Joyce never used to care that much about how she looked, but that was before she met JFKJohn Ford Kang, the most gorgeous guy in school. And it doesn't help that she's constantly being compared to her beautiful older sister, Helen. Then her rich plastic-surgery-addict aunt offers Joyce a gift to “fix” a part of herself she'd never realized needed fixingher eyes. Joyce has heard of the fold surgerya common procedure meant to make Asian women's eyes seem “prettier” and more “American”but she's not sure she wants to go through with it. Her friend Gina can't believe she isn't thrilled. After all, the plastic surgeon has shown Joyce that her new eyes will make her look just like Helenbut is that necessarily a good thing?
Printz Awardwinning author An Na has created a surprisingly funny and thought-provoking look at notions of beauty, who sets the standards and how they affect us all. Joyce's decision is sure to spark heated discussions about the beauty myths readers confront in their own lives.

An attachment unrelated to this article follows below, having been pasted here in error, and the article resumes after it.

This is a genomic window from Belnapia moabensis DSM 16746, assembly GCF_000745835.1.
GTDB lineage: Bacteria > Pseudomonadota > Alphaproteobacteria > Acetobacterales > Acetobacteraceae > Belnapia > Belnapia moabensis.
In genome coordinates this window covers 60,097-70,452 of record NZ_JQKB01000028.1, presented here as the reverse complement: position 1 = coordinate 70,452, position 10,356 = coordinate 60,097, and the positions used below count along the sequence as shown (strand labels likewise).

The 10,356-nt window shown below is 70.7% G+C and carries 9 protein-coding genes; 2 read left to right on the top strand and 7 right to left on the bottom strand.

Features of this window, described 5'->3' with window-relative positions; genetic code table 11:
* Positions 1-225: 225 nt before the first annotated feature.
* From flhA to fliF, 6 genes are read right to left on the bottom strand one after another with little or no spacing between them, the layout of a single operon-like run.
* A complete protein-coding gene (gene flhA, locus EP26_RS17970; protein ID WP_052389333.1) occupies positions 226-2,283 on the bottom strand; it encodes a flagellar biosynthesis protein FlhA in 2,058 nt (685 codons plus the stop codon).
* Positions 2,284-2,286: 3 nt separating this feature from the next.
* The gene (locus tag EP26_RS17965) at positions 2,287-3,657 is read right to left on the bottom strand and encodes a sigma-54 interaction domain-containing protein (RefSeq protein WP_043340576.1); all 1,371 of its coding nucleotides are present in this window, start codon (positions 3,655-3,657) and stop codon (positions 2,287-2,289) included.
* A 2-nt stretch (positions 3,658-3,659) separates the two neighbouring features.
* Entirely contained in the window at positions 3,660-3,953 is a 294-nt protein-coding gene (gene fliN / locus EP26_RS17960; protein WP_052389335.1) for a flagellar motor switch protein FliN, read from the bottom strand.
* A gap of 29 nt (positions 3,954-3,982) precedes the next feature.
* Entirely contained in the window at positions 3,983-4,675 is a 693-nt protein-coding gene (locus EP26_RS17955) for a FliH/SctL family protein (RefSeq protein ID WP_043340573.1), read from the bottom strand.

The Printz Award-winning author of A Step from Heaven goes lightweight, or lighter, in this story about a Korean-American teenager whose wealthy aunt has just won a lottery and offers her plastic surgery for double eyelid folds. On the one hand, Joyce longs to be as beautiful as her perfect, high-achieving older sister, Helen, but she can't stand pain. Yet how else will she attract her handsome classmate, John Ford Kang, who confuses her with their ugly Korean-American classmate? Then again, does she really want to be like Aunt Gomo, who has had so much cosmetic surgery that Joyce and her younger brother have nicknamed her Michael "for the singer who had altered his appearance beyond recognition"? In creating her bumbling, would-be Everygirl protagonist, Na gives only surface attention to the issues she raises: the pressures of conventional standards of beauty, especially Western demands on Asian women; conformity versus individuality (Joyce is the last in the family to discover that Helen is gay). Joyce remains focused on appearances, being rude to the generous, sensitive boy who has cystic acne, liking John Ford Kang for his looks and learning tricks to make her eyes appear less Asian. By the end, the suffering of supporting characters seems to have been airbrushed away. Ages 12-up. (Apr.)Copyright © Reed Business Information, a division of Reed Elsevier Inc. All rights reserved.